To tell the truth I sometimes feel like a Pithecanthrope when I see in stupor of amusement how far the modern innovations have already made it into the world’s consumer market.
Just watch this video on TEDst where a Cyborg rights activist Aral Balkan shows his audience how good design can give people superpowers by demostratig a so-called "Grab  Magic" technique. 
It's just as being surreal as looking simple: "you reach out to your TV and grab the current screen in your hand then transfer it to your phone by tapping its screen. Magic", - gracefully gives his explanation Mr. Balkan. 
And I also completely agree with him that 'great design should empower, amuse  and delight' consumers. 
The way the object looks like is essential. I must fall in love with my object of desire before I have an intention to buy it. And that's the designer who should be bothered by how to make me fall in love with this object. So the designers should now pay more attention to inventing new appealing shapes and colors. 
Noone wants to marry ugliness which is a highly subjective notion, of course, but I hope you know what I mean. 
From the best of existing tools tastemakers should choose the best of the best ones to engineer something really attractive for their consumer squad that would provoke an emotional wave inside them.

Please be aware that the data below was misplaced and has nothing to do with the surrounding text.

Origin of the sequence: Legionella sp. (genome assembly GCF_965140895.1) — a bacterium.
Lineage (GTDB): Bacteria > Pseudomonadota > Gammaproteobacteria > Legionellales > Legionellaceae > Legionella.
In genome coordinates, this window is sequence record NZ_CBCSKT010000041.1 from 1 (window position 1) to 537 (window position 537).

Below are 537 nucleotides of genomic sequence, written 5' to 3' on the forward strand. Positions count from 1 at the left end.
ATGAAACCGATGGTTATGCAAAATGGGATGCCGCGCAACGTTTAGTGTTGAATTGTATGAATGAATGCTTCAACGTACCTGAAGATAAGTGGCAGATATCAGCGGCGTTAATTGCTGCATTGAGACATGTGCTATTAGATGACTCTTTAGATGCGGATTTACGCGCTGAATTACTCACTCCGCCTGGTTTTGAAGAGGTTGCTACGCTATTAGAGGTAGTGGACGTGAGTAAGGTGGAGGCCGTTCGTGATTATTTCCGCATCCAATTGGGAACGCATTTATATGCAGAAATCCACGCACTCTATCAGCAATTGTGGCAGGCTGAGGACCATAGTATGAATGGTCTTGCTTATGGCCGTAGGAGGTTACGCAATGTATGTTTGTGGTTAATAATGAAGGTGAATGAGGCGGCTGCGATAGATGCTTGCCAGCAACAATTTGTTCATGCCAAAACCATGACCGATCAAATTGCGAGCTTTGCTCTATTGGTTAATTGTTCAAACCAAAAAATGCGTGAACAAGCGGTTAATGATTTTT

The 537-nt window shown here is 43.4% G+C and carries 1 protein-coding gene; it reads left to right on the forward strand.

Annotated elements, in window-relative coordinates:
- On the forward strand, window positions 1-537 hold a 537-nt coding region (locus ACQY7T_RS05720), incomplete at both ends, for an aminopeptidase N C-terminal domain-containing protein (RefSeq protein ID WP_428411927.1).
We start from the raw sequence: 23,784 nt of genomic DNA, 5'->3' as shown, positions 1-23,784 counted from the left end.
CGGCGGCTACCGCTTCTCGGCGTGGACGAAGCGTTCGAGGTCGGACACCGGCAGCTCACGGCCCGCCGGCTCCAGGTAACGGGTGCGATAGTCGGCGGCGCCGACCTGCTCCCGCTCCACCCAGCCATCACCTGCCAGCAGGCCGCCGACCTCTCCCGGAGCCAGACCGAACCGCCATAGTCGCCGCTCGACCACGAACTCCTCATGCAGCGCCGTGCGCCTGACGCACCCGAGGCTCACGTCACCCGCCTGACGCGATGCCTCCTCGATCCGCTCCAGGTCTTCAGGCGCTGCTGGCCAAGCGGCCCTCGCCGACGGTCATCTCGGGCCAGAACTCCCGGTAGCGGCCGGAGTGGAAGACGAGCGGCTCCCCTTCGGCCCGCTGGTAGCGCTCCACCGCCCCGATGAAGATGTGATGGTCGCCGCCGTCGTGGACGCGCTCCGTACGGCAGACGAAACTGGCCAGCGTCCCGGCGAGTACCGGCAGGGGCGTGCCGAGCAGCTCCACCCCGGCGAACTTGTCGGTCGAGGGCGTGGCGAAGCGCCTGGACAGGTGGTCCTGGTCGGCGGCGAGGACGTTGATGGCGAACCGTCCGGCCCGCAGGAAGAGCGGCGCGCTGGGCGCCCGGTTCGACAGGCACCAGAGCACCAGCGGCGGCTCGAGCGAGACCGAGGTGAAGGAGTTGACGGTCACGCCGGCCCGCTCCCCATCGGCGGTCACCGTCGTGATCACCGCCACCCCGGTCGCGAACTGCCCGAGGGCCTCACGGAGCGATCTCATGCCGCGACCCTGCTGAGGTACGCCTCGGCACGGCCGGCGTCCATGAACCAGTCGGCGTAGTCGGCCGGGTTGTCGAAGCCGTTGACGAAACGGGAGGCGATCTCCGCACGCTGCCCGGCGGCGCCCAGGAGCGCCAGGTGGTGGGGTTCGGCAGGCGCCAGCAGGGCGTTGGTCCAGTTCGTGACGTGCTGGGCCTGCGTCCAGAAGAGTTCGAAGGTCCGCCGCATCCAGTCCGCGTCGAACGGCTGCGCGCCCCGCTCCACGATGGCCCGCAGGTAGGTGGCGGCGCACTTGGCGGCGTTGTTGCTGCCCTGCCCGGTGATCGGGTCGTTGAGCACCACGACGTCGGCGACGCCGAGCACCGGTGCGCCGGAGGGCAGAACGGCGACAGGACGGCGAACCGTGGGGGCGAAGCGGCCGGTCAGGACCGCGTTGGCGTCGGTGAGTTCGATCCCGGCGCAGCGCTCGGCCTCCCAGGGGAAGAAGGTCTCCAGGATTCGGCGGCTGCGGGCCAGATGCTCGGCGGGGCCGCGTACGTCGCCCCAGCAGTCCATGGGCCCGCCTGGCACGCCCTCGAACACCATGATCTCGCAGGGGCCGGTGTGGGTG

Once I asked my friend, an architect from the South Caucasus, what was the ideal house for him as a professional, because more often when we say "futuristic" we mean "perfect". 
He said: "First of all, the surrounding means a lot to me. It [his house] has to be situated in some green area and it also has to be made of ethical materials. It has to be functional, I don't want to have any useless trash in my house, everything will be used by its purpose".
So the high-end trend nowadays is a functionality and I personally mean it too: functionality in fashion, functionality in design, functionality in housing, because who needs an unusable puffer jacket or a stool no matter how exciting it looks and what  labels are sticked on it? 
We need more convenient mobile devices to be able to keep them at hand 24-hours a day. It goes without saying that its design must be applied to people's job and life space.